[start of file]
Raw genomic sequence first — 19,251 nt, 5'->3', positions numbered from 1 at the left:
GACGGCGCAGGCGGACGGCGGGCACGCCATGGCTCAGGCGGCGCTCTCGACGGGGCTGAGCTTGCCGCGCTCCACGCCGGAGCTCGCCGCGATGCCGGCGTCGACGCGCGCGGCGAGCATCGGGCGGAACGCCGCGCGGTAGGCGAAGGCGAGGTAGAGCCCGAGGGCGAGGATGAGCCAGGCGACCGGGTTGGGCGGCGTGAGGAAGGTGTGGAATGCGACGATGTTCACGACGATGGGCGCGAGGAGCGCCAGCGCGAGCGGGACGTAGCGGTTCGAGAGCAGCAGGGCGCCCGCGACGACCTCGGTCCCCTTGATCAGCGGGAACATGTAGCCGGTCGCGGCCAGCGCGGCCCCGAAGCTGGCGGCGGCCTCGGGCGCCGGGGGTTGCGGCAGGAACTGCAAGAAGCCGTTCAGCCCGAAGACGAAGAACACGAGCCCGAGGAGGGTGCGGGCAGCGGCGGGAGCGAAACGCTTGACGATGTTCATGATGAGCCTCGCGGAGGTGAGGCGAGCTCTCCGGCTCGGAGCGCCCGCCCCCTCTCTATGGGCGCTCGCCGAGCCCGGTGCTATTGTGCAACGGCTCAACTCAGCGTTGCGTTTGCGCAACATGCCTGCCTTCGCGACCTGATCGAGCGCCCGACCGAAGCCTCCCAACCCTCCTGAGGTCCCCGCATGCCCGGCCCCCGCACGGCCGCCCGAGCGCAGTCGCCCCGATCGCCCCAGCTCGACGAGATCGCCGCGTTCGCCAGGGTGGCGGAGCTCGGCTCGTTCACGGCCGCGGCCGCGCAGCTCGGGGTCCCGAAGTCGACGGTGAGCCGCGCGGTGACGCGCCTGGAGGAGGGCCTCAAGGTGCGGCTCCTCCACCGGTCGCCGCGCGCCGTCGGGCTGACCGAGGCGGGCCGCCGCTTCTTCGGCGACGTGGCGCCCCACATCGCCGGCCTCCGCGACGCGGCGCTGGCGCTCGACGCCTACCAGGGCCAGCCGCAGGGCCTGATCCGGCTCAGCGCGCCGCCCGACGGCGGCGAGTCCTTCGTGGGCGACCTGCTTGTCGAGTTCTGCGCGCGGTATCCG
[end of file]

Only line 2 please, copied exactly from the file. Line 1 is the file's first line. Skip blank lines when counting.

GACGGCGCAGGCGGACGGCGGGCACGCCATGGCTCAGGCGGCGCTCTCGACGGGGCTGAGCTTGCCGCGCTCCACGCCGGAGCTCGCCGCGATGCCGGCGTCGACGCGCGCGGCGAGCATCGGGCGGAACGCCGCGCGGTAGGCGAAGGCGAGGTAGAGCCCGAGGGCGAGGATGAGCCAGGCGACCGGGTTGGGCGGCGTGAGGAAGGTGTGGAATGCGACGATGTTCACGACGATGGGCGCGAGGAGCGCCAGCGCGAGCGGGACGTAGCGGTTCGAGAGCAGCAGGGCGCCCGCGACGACCTCGGTCCCCTTGATCAGCGGGAACATGTAGCCGGTCGCGGCCAGCGCGGCCCCGAAGCTGGCGGCGGCCTCGGGCGCCGGGGGTTGCGGCAGGAACTGCAAGAAGCCGTTCAGCCCGAAGACGAAGAACACGAGCCCGAGGAGGGTGCGGGCAGCGGCGGGAGCGAAACGCTTGACGATGTTCATGATGAGCCTCGCGGAGGTGAGGCGAGCTCTCCGGCTCGGAGCGCCCGCCCCCTCTCTATGGGCGCTCGCCGAGCCCGGTGCTATTGTGCAACGGCTCAACTCAGCGTTGCGTTTGCGCAACATGCCTGCCTTCGCGACCTGATCGAGCGCCCGACCGAAGCCTCCCAACCCTCCTGAGGTCCCCGCATGCCCGGCCCCCGCACGGCCGCCCGAGCGCAGTCGCCCCGATCGCCCCAGCTCGACGAGATCGCCGCGTTCGCCAGGGTGGCGGAGCTCGGCTCGTTCACGGCCGCGGCCGCGCAGCTCGGGGTCCCGAAGTCGACGGTGAGCCGCGCGGTGACGCGCCTGGAGGAGGGCCTCAAGGTGCGGCTCCTCCACCGGTCGCCGCGCGCCGTCGGGCTGACCGAGGCGGGCCGCCGCTTCTTCGGCGACGTGGCGCCCCACATCGCCGGCCTCCGCGACGCGGCGCTGGCGCTCGACGCCTACCAGGGCCAGCCGCAGGGCCTGATCCGGCTCAGCGCGCCGCCCGACGGCGGCGAGTCCTTCGTGGGCGACCTGCTTGTCGAGTTCTGCGCGCGGTATCCG